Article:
Title: REBCO in the Age of Fusion – what does that mean for the MagLab and for all those superconducting applications so freely discussed in 1987-1990
Host: Science Council's MagX Presentation
Discussion Leader: Tom Painter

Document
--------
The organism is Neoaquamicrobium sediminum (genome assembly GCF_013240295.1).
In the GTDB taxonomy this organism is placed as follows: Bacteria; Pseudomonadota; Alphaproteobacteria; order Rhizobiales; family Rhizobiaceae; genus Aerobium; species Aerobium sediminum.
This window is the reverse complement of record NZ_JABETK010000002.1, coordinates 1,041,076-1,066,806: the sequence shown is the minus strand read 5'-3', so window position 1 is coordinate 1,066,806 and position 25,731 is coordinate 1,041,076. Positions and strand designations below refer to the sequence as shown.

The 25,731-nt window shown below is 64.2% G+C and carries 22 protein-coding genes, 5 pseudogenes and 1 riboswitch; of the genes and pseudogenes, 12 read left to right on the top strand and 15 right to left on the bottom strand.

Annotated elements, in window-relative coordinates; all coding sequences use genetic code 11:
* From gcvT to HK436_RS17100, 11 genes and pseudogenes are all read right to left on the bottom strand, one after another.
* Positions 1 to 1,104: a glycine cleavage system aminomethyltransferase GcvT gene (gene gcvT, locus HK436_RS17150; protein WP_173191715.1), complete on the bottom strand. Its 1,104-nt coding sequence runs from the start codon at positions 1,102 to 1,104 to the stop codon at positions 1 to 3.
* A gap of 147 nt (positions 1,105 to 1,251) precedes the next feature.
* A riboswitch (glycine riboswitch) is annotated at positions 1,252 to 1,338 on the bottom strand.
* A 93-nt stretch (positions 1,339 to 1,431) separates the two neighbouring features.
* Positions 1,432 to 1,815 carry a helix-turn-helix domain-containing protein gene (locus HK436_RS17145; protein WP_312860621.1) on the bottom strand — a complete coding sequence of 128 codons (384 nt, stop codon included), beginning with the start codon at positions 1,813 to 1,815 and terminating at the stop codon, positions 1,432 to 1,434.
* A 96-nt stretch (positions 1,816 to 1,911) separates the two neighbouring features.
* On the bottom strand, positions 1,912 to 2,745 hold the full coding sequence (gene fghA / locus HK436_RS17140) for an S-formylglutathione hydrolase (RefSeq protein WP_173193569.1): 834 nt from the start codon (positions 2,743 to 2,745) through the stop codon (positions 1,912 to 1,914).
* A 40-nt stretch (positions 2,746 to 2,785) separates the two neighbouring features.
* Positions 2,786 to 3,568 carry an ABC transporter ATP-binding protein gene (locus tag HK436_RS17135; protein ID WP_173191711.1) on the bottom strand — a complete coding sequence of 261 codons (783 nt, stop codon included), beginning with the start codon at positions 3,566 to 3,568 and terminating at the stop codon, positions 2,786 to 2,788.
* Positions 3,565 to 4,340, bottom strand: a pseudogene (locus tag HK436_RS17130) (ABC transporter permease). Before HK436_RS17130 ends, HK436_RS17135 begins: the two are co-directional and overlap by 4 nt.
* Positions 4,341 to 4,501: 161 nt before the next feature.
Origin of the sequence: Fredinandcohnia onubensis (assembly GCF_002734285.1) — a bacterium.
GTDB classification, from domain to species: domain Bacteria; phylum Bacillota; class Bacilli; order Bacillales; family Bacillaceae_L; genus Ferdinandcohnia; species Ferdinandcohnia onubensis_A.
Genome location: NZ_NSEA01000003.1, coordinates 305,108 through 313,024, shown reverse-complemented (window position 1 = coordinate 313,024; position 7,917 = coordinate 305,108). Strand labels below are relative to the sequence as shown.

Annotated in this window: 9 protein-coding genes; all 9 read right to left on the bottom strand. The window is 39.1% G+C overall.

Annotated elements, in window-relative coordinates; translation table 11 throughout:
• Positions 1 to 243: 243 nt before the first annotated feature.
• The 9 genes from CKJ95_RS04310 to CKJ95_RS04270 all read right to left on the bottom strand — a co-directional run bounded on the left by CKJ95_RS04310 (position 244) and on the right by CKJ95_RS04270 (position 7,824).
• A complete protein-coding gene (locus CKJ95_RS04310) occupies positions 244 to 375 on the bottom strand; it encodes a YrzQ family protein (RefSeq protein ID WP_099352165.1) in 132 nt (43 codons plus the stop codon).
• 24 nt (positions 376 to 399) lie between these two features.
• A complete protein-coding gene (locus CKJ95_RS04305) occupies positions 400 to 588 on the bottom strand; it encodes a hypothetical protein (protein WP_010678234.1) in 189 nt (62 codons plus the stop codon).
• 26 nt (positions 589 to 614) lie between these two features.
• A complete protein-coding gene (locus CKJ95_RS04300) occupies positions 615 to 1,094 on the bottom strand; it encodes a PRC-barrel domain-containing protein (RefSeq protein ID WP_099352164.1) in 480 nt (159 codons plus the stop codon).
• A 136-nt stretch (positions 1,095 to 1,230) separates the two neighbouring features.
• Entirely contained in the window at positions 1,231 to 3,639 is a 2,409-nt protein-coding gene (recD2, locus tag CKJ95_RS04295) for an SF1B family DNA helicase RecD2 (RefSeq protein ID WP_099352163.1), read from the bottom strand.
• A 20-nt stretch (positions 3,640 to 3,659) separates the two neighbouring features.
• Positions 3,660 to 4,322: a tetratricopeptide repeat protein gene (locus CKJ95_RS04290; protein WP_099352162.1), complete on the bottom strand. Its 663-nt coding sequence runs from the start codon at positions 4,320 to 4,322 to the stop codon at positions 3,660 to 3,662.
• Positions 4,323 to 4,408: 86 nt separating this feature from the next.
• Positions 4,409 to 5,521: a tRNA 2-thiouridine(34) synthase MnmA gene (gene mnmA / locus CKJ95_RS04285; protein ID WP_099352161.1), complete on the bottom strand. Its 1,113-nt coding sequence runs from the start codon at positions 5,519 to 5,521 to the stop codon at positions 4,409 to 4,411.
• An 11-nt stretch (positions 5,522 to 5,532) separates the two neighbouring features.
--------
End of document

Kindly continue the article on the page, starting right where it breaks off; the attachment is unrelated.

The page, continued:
Abstract: REBCO is the most versatile of the cuprate superconductors with the lowest superconducting anisotropy and the highest critical fields and layer critical current densities, attributes now being exploited by the startup fusion magnet efforts for making 20T at 20K magnets for compact tokamaks. Like our use of REBCO for the 32T magnet, cost was a secondary issue because no other material could enable such use, but billions were put into cuprate science and technology in the 1990-2015 period based on the belief that they could replace Cu and FE in many aspects of electrotechnology. Technically this was proven but economically the arguments always failed. Just the first prototype of the CFS magnet used over 300km of 4mm wide tape, more than 15 times all the tape bought at the MagLab for 32T and 40T. Now, as tape production scales up to thousands of km per year there are opportunities to rethink REBCO CC manufacture such that REBCO could become pervasive because much cheaper. I want to explore how this might occur and how success could be good for the MagLab.